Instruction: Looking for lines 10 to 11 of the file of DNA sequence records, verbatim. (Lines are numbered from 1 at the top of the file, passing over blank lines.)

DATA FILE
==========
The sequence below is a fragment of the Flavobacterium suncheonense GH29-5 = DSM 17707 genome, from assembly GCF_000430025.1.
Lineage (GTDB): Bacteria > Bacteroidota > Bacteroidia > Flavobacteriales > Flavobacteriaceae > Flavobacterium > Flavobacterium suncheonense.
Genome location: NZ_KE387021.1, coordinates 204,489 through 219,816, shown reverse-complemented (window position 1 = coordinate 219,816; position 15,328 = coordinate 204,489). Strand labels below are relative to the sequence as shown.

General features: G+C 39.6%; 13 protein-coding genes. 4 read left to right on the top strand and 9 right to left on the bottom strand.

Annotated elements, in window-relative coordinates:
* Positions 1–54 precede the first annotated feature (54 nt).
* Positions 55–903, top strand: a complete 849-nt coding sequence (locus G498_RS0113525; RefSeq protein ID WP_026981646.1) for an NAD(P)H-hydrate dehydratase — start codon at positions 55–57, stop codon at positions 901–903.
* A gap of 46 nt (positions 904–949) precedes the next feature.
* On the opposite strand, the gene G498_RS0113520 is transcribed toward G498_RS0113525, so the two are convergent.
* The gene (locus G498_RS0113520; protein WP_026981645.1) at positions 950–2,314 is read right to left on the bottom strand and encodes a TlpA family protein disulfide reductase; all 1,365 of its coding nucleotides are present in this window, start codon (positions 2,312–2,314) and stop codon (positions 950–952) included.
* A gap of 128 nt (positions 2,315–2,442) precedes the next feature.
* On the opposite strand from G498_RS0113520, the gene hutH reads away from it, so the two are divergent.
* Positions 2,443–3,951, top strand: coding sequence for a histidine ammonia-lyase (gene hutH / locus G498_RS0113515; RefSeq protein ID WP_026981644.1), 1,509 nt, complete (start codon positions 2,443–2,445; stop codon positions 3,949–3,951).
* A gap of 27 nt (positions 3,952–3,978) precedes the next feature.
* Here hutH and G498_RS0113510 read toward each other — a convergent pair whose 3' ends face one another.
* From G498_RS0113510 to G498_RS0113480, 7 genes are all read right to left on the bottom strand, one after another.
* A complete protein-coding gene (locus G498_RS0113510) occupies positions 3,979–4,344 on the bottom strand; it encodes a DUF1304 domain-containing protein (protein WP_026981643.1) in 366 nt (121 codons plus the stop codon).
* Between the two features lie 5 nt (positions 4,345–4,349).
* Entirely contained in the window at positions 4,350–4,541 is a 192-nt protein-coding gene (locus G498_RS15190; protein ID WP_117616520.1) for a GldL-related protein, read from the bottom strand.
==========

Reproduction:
* The gene (locus G498_RS0113520; protein WP_026981645.1) at positions 950–2,314 is read right to left on the bottom strand and encodes a TlpA family protein disulfide reductase; all 1,365 of its coding nucleotides are present in this window, start codon (positions 2,312–2,314) and stop codon (positions 950–952) included.
* A gap of 128 nt (positions 2,315–2,442) precedes the next feature.